Innovative textiles could help you live your woodland-witch-fashion dreams with clothing made from spider silk and mushrooms. Companies are producing environmentally friendly alternatives to the plastic-based fabrics that have taken over fast fashion, but clothing isn’t the only industry seeking a biology-inspired makeover.
Fast fashion offers cheaper versions of designer styles in huge quantities — textile production is up by 33 percent globally in the past 10 years. Producing textiles requires coloring them with often-toxic dyes. If they’re made of synthetic materials like polyester, the effect on the environment is even worse. Research shows that washing one load of acrylic-based clothing can release 700,000 plastic microfibers into the water, which gets flushed into the environment.
One solution is to buy clothing made of natural fibers, such as cotton or wool, that will decompose more quickly than plastic when you’re done with it. But if you’re looking for a high-performance fabric that’s both strong and lightweight, spider silk threads might be the answer.
The company Bolt Threads created bioengineered yeast with a gene for a spider silk protein. The yeast ferments with water and sugar, producing silk proteins along the way. After the proteins are purified, they can be spun into a textile that Bolt Threads calls Microsilk. Many companies have made synthetic spider silk for use in medical devices and transportation, but it seems that Bolt Threads is the first company to scale up their process with a focus on clothing. Already, Adidas has premiered a Microsilk-cellulose hybrid tennis dress. Working with German bio-textile company AMSilk, Adidas also produced a synthetic silk sneaker using AMSilk’s product Biosteel.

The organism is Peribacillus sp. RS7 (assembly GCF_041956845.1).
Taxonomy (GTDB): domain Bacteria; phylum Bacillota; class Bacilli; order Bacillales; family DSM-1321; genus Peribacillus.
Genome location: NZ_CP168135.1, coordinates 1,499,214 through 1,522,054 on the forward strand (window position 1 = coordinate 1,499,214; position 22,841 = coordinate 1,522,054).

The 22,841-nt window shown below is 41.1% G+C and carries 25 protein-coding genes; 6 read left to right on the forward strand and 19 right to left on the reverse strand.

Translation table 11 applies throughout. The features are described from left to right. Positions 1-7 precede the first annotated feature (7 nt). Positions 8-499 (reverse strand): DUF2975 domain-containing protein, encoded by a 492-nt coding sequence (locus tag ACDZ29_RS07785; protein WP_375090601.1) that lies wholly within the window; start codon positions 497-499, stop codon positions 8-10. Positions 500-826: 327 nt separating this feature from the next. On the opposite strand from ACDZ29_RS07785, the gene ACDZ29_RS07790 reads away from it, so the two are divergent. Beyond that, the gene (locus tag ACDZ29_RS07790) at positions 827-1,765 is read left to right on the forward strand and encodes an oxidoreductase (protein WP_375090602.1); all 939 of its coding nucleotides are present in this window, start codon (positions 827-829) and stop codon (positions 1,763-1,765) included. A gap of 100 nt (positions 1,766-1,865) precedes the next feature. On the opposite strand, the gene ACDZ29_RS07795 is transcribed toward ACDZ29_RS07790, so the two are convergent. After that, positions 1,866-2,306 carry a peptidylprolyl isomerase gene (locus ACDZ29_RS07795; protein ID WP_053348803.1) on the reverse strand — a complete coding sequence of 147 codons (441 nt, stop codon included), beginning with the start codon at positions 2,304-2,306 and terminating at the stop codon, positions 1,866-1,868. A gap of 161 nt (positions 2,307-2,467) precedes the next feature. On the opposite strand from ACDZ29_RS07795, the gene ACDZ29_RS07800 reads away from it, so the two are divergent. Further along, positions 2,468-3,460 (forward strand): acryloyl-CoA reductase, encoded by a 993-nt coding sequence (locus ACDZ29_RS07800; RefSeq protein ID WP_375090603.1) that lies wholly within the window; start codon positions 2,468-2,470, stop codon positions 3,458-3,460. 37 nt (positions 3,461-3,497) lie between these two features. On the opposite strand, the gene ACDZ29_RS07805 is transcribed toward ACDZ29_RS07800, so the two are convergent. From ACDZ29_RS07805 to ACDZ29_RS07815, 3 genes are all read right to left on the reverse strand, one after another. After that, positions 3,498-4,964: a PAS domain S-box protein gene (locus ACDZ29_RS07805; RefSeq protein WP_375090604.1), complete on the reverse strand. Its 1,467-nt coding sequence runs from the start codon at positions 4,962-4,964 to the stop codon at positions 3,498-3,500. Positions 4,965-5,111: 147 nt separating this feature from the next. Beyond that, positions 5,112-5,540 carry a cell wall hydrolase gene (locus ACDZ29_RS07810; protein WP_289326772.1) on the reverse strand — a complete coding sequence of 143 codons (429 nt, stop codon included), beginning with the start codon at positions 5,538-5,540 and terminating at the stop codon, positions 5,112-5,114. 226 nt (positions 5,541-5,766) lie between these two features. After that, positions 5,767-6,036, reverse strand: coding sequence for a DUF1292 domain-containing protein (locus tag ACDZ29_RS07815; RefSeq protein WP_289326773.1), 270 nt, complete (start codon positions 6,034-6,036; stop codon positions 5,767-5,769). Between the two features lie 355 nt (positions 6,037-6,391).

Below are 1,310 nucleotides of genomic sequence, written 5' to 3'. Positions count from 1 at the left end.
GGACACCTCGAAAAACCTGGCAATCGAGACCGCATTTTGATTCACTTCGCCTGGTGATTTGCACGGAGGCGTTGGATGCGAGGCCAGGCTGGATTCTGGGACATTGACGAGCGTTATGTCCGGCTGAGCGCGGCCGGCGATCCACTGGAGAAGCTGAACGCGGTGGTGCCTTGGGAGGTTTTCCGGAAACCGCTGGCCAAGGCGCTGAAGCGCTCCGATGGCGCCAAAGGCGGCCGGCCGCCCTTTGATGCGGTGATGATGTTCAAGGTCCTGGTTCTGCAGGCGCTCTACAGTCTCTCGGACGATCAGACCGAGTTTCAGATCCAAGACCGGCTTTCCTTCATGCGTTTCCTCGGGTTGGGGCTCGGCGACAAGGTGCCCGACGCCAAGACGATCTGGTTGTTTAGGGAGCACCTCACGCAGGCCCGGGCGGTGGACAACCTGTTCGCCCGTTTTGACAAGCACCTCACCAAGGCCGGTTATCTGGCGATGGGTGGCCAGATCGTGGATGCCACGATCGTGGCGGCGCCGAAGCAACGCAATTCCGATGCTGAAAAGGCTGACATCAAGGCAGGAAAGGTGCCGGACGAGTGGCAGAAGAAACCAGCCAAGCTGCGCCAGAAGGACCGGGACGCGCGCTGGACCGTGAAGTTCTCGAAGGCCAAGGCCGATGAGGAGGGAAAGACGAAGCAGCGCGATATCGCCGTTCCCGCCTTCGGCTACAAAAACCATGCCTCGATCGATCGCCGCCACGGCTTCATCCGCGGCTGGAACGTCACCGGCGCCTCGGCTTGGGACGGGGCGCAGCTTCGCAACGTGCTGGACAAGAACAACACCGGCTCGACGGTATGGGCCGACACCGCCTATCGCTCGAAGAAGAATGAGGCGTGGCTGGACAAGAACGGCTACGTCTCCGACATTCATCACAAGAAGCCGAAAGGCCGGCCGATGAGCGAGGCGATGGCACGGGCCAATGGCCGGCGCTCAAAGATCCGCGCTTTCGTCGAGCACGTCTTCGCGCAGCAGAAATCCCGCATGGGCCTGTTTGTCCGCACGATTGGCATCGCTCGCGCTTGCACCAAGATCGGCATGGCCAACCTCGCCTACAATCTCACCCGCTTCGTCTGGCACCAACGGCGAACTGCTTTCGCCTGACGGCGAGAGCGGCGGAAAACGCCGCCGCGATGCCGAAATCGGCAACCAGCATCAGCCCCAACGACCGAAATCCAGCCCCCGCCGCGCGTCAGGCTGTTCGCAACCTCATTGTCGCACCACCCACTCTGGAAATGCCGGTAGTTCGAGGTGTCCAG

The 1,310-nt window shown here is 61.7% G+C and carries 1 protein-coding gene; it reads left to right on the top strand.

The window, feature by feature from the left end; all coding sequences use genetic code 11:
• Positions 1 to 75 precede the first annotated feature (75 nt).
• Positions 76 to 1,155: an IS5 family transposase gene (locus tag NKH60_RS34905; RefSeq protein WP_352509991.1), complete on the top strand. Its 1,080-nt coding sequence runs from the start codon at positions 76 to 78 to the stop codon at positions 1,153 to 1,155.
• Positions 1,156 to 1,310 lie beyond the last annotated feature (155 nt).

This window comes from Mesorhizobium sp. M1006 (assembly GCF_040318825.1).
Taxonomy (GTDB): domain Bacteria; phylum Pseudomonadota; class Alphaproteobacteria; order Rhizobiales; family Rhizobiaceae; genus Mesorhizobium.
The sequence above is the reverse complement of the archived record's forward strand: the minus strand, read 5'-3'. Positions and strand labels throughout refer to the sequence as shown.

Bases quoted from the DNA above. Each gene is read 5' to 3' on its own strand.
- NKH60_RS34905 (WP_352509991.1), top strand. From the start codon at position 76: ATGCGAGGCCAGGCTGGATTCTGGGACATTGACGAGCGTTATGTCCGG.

Then there’s the problem of leather: Those searching for a vegan alternative might turn to pleather, which is made of plastic. By trying to avoid animal products, consumers might inadvertently cause more damage to the environment. Bolt Threads worked with Evocative, mushroom-materials experts, to create a third option that uses compressed mushroom root fibers to make a leather-like fabric.
An unexpected industry has reason to invest in these super biomaterials: aircraft designers. Every pound of weight they can reduce leads to serious savings in the cost of fuel. In 2018, Airbus announced that it would work with AMSilk to produce a composite material with Biosteel for use in airplane manufacturing.
From fashion to flying, it looks like sustainability is in style.